Months 85 86 87 88 89 90 91 92 93 94 95 96 97 98 99 100 101 102 103 104 105 106 107 108 109 110 111 112 113 114 115 116 117 118 119 120

Saving Balance (RM) 32706.00 31019.53 29324.62 27621.24 25909.35 24188.90 22459.84 20722.14 18975.75 17220.63 15456.74 13684.02 11902.44 10111.95 8312.51 6504.07 4686.60 2860.03 1024.33

Total Loans To Be Pay (RM) 157250.00 159100.00 160950.00 162800.00 164650.00 166500.00 168350.00 170200.00 172050.00 173900.00 175750.00 177600.00 179450.00 181300.00 183150.00 185000.00 186850.00 188700.00 190550.00 192400.00 194250.00 196100.00 197950.00 199800.00 201650.00 203500.00 205350.00 207200.00 209050.00 210900.00 212750.00 214600.00 216450.00 218300.00 220150.00 222000.00 223850.00

by Graph
160000 140000 120000 100000 80000 60000 40000 20000 0 Saving Balance (RM)

Pay RM 150 000 in cash is better than keep the RM 150 000 in a fixed deposit account at a rate of 6% p.a. then loan RM 150 000 from the other bank and pay with the period of 10 years with the rate of 4.8% p.a..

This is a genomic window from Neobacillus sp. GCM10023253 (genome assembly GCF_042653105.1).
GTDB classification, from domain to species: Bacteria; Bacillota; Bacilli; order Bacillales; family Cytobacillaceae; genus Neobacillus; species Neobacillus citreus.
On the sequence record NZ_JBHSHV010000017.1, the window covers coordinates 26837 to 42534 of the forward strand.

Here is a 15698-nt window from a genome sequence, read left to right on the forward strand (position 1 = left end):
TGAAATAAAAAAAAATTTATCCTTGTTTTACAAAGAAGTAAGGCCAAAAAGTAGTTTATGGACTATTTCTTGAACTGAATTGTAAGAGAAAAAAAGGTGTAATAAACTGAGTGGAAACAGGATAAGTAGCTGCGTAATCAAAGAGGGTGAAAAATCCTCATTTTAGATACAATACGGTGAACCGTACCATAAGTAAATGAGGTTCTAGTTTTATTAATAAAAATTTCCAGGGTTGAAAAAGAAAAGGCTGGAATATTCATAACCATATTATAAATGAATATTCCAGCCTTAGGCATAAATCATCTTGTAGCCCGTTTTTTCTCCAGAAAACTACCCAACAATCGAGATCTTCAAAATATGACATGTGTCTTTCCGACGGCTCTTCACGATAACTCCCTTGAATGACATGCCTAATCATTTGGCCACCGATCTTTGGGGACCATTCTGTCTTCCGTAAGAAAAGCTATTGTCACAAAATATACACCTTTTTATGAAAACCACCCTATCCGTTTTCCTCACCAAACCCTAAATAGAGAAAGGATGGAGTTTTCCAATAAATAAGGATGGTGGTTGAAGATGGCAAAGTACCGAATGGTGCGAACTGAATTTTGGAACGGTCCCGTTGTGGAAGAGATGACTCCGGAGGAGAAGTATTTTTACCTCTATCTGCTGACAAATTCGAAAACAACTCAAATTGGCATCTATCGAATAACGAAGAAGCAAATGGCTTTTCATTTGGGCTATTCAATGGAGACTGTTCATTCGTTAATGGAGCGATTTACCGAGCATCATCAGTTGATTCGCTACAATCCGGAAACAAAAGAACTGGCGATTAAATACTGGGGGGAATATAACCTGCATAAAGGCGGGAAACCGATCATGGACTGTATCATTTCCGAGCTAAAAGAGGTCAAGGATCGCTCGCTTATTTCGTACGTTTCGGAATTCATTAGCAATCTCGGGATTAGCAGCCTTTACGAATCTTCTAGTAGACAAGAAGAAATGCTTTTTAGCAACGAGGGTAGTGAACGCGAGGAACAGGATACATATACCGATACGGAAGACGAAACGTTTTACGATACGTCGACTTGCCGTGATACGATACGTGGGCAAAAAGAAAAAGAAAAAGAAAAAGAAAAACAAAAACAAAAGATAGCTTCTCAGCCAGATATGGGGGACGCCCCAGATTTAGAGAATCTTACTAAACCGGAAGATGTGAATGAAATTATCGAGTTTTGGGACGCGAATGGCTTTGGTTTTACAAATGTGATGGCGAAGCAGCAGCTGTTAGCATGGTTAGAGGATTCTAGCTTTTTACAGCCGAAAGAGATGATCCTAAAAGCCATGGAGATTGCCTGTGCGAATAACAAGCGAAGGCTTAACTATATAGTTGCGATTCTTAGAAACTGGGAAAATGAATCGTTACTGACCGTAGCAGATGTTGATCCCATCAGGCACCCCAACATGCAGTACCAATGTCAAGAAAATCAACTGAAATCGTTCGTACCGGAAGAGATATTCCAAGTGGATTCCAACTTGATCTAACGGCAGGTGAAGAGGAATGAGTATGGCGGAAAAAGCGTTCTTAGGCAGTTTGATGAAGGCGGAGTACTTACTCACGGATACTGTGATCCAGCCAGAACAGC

The cooperative of the school also has another amount of RM 50 000. The cooperative plans to keep the money in a bank. The bank offered a compound interest rate of 3.5% per annum and a simple interest rate of 5% per annum. Explain the meaning of compound interest and simple interest. Suggest a better way of keeping the money in this bank. State a suitable period for keeping the money for each plan. Explain why.

Solution by Dictionary (source: Oxford Advanced Learners Dictionary 6th Edition) Compound interest Interest that is paid both on the original amount of money saved and on the interest that has been added to it.

Simple interest Interest that is paid only on the original amount of money that you invested, and not on any interest that is earned.